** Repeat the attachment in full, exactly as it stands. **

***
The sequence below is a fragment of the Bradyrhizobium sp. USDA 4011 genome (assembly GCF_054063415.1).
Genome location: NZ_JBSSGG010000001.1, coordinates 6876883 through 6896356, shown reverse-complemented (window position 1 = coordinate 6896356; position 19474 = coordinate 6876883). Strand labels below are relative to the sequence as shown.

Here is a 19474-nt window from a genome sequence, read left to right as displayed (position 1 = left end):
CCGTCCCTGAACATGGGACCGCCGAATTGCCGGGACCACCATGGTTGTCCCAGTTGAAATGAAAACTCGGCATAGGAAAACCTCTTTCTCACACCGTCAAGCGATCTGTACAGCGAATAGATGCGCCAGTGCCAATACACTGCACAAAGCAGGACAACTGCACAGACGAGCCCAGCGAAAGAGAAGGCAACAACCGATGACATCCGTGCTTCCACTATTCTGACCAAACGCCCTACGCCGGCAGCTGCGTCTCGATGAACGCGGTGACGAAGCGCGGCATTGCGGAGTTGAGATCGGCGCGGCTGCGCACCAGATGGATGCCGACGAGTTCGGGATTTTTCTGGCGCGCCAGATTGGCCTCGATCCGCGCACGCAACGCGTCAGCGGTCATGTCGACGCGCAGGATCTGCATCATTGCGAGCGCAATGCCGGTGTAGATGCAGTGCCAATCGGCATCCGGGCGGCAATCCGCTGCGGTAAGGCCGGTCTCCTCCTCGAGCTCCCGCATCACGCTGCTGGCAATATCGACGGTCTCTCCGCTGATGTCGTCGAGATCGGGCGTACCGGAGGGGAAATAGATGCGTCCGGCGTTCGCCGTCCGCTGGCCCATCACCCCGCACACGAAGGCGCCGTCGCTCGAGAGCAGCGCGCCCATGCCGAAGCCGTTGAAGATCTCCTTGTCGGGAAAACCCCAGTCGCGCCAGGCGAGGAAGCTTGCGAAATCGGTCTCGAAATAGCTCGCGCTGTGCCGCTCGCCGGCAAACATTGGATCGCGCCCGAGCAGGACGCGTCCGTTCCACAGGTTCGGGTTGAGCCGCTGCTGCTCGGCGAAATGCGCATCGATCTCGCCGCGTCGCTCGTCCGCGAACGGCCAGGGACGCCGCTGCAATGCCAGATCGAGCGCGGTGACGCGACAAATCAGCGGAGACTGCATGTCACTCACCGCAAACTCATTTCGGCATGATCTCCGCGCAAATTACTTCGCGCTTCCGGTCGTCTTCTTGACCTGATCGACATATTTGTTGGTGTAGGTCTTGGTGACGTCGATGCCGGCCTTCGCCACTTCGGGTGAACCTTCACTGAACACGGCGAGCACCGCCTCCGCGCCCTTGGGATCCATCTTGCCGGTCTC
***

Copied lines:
The sequence below is a fragment of the Bradyrhizobium sp. USDA 4011 genome (assembly GCF_054063415.1).
Genome location: NZ_JBSSGG010000001.1, coordinates 6876883 through 6896356, shown reverse-complemented (window position 1 = coordinate 6896356; position 19474 = coordinate 6876883). Strand labels below are relative to the sequence as shown.

Here is a 19474-nt window from a genome sequence, read left to right as displayed (position 1 = left end):
CCGTCCCTGAACATGGGACCGCCGAATTGCCGGGACCACCATGGTTGTCCCAGTTGAAATGAAAACTCGGCATAGGAAAACCTCTTTCTCACACCGTCAAGCGATCTGTACAGCGAATAGATGCGCCAGTGCCAATACACTGCACAAAGCAGGACAACTGCACAGACGAGCCCAGCGAAAGAGAAGGCAACAACCGATGACATCCGTGCTTCCACTATTCTGACCAAACGCCCTACGCCGGCAGCTGCGTCTCGATGAACGCGGTGACGAAGCGCGGCATTGCGGAGTTGAGATCGGCGCGGCTGCGCACCAGATGGATGCCGACGAGTTCGGGATTTTTCTGGCGCGCCAGATTGGCCTCGATCCGCGCACGCAACGCGTCAGCGGTCATGTCGACGCGCAGGATCTGCATCATTGCGAGCGCAATGCCGGTGTAGATGCAGTGCCAATCGGCATCCGGGCGGCAATCCGCTGCGGTAAGGCCGGTCTCCTCCTCGAGCTCCCGCATCACGCTGCTGGCAATATCGACGGTCTCTCCGCTGATGTCGTCGAGATCGGGCGTACCGGAGGGGAAATAGATGCGTCCGGCGTTCGCCGTCCGCTGGCCCATCACCCCGCACACGAAGGCGCCGTCGCTCGAGAGCAGCGCGCCCATGCCGAAGCCGTTGAAGATCTCCTTGTCGGGAAAACCCCAGTCGCGCCAGGCGAGGAAGCTTGCGAAATCGGTCTCGAAATAGCTCGCGCTGTGCCGCTCGCCGGCAAACATTGGATCGCGCCCGAGCAGGACGCGTCCGTTCCACAGGTTCGGGTTGAGCCGCTGCTGCTCGGCGAAATGCGCATCGATCTCGCCGCGTCGCTCGTCCGCGAACGGCCAGGGACGCCGCTGCAATGCCAGATCGAGCGCGGTGACGCGACAAATCAGCGGAGACTGCATGTCACTCACCGCAAACTCATTTCGGCATGATCTCCGCGCAAATTACTTCGCGCTTCCGGTCGTCTTCTTGACCTGATCGACATATTTGTTGGTGTAGGTCTTGGTGACGTCGATGCCGGCCTTCGCCACTTCGGGTGAACCTTCACTGAACACGGCGAGCACCGCCTCCGCGCCCTTGGGATCCATCTTGCCGGTCTC